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Global revolt shows we have had enough

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Issue 2677
Protests in Barcelona in solidarity with Catalonia last Friday
Protests in Barcelona in solidarity with Catalonia last Friday (Pic: Masha Gladkova/Flickr)

The number of serious revolts erupting across the globe is growing. Many protests sparked by a specific issue quickly turn into more general challenges to the system.

In Lebanon, huge protests began last week against a plan to make people pay taxes on WhatsApp calls. Within days demonstrators were chanting, “Revolution, revolution.”

In Chile, a plan to raise Metro fares saw big demonstrations and the burning down of stations. It follows years of growing inequality. Protester Constanza Gonzalez said, “People are angry and this had been coming for a long time.”

In Hong Kong, protests that have grown into a pro-democracy movement are into their 20th week.

Other protests recently erupted in Catalonia, Ecuador, Haiti, Iraq and Egypt. In every one there is a sense that people have reached the limit of what they will put up with.

The revolts come a decade after an economic crash that ushered in savage austerity. Wages have been cut, services slashed, pensions ransacked and jobs lost.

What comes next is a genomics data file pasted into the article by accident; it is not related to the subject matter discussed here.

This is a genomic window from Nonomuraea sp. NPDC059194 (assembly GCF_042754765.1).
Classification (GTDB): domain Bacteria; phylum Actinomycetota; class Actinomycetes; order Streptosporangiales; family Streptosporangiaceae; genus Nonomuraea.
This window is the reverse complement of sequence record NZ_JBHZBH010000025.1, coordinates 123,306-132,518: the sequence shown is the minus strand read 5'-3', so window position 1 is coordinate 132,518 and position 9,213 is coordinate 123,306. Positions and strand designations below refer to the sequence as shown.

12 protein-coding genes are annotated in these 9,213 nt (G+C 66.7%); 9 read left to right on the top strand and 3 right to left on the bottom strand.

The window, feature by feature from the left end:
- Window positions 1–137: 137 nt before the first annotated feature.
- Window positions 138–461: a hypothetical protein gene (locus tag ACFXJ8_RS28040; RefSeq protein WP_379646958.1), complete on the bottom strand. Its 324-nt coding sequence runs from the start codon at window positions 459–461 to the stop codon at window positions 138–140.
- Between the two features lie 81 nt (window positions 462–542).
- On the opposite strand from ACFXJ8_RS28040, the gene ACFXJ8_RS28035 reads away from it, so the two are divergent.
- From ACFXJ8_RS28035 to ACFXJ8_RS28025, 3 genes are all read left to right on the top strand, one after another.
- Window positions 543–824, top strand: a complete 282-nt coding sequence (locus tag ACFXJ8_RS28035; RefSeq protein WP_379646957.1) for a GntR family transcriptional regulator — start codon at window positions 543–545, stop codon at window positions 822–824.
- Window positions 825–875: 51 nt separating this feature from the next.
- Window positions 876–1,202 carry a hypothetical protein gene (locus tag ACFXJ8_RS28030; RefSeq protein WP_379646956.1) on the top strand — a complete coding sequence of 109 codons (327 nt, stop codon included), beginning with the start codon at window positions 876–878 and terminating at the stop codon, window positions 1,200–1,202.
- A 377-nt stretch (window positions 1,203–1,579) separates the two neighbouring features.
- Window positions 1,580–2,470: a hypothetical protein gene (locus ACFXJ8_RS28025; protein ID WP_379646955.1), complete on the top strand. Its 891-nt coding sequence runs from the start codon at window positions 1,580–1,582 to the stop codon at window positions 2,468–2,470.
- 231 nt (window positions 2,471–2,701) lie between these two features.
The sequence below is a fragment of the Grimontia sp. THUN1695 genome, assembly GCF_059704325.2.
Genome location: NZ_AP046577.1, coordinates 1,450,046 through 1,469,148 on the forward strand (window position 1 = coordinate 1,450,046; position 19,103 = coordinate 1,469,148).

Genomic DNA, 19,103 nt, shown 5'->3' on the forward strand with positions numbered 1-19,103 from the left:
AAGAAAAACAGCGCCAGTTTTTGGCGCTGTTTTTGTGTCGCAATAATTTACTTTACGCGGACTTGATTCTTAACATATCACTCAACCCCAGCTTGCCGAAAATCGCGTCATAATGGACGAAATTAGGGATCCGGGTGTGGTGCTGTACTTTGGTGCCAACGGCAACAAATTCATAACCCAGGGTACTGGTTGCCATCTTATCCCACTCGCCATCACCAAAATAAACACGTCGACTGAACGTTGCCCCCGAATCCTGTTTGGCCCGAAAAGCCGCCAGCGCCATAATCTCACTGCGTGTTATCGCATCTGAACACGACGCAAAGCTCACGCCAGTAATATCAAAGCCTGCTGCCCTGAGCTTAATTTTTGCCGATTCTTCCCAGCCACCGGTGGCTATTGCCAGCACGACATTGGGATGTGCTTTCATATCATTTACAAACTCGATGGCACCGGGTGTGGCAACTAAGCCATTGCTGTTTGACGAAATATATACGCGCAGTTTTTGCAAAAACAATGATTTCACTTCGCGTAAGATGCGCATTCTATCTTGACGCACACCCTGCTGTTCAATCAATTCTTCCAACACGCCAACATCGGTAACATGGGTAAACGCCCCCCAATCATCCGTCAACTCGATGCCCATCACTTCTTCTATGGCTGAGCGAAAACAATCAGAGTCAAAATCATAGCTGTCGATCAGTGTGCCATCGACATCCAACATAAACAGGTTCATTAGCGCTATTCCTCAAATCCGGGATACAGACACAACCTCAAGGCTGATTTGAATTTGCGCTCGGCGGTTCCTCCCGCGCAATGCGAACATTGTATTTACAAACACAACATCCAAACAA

We are often told that this system is the most efficient and fair way to run society. But the crash hit the legitimacy of capitalism.

Even the system’s defenders admitted it had failed. And the austerity they claimed would fix things has failed too.


It hasn’t stopped economic crisis—it has just let the rich get richer while we suffer. The obscene inequality between rich and poor has become more obvious to more people. And they don’t trust politicians who have repeatedly failed them.

Britain hasn’t seen anything like the same scale of revolt. But recent Extinction Rebellion actions and protests against Boris Johnson’s proroguing of parliament give a glimpse of people’s discontent.

In some places, the right has capitalised on this. Right wingers pretend they are resisting an out of touch elite—even those who are part of that elite, such as Donald Trump. But when it seems that no one else cares, they can win support.

We should celebrate the revolts—and do more.

Protest movements face repression from the police, the courts and sometimes armies. Too often, reformist leaders steer movements in directions that stop any real change. There is a battle of ideas, and too often the far right and fascists are gaining.

The global revolt shows the potential of ordinary people to organise and resist.

Protesters who say the problem is the system are right. Capitalism means war, inequality, racism, corruption and climate chaos.

To get rid of it we need movements that won’t compromise with the right, revolutionary organisation and a socialist revolution.

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